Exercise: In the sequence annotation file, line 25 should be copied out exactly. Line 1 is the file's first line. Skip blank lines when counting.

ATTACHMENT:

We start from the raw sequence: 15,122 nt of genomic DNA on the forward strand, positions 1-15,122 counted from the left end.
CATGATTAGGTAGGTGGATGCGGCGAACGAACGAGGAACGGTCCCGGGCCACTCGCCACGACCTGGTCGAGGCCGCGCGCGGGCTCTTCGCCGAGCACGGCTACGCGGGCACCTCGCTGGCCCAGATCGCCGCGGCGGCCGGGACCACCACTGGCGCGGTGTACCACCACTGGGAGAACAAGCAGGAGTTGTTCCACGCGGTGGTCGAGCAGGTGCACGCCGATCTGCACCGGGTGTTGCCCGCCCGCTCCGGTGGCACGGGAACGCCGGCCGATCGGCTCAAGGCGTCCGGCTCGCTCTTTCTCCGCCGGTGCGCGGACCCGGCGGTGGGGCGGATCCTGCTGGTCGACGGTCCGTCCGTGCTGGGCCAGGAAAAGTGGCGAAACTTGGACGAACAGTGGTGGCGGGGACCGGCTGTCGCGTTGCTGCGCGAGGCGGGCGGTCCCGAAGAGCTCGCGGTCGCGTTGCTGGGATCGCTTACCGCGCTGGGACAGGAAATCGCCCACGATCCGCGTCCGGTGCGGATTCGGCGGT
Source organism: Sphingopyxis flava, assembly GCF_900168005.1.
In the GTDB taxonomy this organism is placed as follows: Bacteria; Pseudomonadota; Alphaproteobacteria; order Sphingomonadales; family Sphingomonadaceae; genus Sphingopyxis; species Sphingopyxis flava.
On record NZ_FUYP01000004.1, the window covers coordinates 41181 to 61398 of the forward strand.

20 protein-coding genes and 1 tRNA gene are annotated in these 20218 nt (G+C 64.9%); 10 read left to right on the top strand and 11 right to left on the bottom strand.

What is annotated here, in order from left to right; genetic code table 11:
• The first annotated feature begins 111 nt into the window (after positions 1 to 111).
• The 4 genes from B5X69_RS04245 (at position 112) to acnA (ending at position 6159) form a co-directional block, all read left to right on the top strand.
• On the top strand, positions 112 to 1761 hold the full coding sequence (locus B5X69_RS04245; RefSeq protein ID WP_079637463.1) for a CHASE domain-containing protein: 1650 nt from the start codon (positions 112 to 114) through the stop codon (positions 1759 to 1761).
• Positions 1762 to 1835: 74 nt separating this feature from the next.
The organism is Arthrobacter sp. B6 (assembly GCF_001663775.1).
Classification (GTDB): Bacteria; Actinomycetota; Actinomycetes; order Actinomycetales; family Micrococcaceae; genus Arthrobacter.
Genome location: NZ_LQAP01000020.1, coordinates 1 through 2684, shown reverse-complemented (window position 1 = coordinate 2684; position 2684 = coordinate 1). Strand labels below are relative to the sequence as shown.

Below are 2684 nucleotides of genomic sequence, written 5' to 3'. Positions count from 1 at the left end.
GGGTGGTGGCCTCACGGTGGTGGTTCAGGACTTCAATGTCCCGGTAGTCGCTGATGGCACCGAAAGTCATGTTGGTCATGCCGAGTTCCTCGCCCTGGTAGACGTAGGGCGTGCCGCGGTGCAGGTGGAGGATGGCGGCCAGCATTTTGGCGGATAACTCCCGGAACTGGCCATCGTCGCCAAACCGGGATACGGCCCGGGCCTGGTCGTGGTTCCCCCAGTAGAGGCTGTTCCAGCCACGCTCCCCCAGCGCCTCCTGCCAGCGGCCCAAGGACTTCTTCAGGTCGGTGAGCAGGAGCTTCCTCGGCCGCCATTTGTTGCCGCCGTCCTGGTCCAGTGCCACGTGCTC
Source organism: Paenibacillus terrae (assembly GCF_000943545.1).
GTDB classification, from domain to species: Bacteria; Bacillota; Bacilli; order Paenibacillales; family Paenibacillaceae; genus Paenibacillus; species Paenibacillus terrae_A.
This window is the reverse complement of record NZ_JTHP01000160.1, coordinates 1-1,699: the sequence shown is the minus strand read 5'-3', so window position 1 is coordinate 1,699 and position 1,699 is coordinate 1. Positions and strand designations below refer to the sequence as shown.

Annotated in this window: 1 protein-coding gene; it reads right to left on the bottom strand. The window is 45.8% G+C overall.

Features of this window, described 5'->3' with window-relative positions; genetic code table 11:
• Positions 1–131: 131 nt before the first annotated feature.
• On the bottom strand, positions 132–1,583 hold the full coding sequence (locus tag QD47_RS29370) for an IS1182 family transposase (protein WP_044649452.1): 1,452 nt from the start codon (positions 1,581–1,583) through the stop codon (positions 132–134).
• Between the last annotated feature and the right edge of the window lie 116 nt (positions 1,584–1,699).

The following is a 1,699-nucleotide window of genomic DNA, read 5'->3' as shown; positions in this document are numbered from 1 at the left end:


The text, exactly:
The following is a 1,699-nucleotide window of genomic DNA, read 5'->3' as shown; positions in this document are numbered from 1 at the left end: